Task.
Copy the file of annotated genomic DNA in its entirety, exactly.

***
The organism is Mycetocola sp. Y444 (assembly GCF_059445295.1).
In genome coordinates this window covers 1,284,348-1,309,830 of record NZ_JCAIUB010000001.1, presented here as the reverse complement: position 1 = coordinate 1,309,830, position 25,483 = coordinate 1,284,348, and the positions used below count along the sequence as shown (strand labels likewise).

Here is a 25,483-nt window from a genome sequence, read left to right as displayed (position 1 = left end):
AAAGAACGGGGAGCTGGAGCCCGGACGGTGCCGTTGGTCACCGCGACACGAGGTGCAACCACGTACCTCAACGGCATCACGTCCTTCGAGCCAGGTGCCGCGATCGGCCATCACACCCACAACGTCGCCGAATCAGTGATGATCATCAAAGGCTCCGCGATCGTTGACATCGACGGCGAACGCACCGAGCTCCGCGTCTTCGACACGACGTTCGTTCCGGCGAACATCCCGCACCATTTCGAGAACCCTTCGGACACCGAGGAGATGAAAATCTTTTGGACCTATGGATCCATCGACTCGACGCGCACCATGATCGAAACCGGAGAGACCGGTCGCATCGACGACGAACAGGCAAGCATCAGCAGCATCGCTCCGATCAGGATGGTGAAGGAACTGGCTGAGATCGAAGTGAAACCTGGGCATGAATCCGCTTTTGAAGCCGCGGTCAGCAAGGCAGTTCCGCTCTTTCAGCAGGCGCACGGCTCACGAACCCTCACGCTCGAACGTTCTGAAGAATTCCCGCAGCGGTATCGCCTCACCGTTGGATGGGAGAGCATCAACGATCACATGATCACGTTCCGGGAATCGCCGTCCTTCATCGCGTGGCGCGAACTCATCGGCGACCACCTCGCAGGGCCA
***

The organism is Mycetocola sp. Y444 (assembly GCF_059445295.1).
In genome coordinates this window covers 1,284,348-1,309,830 of record NZ_JCAIUB010000001.1, presented here as the reverse complement: position 1 = coordinate 1,309,830, position 25,483 = coordinate 1,284,348, and the positions used below count along the sequence as shown (strand labels likewise).

Here is a 25,483-nt window from a genome sequence, read left to right as displayed (position 1 = left end):
AAAGAACGGGGAGCTGGAGCCCGGACGGTGCCGTTGGTCACCGCGACACGAGGTGCAACCACGTACCTCAACGGCATCACGTCCTTCGAGCCAGGTGCCGCGATCGGCCATCACACCCACAACGTCGCCGAATCAGTGATGATCATCAAAGGCTCCGCGATCGTTGACATCGACGGCGAACGCACCGAGCTCCGCGTCTTCGACACGACGTTCGTTCCGGCGAACATCCCGCACCATTTCGAGAACCCTTCGGACACCGAGGAGATGAAAATCTTTTGGACCTATGGATCCATCGACTCGACGCGCACCATGATCGAAACCGGAGAGACCGGTCGCATCGACGACGAACAGGCAAGCATCAGCAGCATCGCTCCGATCAGGATGGTGAAGGAACTGGCTGAGATCGAAGTGAAACCTGGGCATGAATCCGCTTTTGAAGCCGCGGTCAGCAAGGCAGTTCCGCTCTTTCAGCAGGCGCACGGCTCACGAACCCTCACGCTCGAACGTTCTGAAGAATTCCCGCAGCGGTATCGCCTCACCGTTGGATGGGAGAGCATCAACGATCACATGATCACGTTCCGGGAATCGCCGTCCTTCATCGCGTGGCGCGAACTCATCGGCGACCACCTCGCAGGGCCA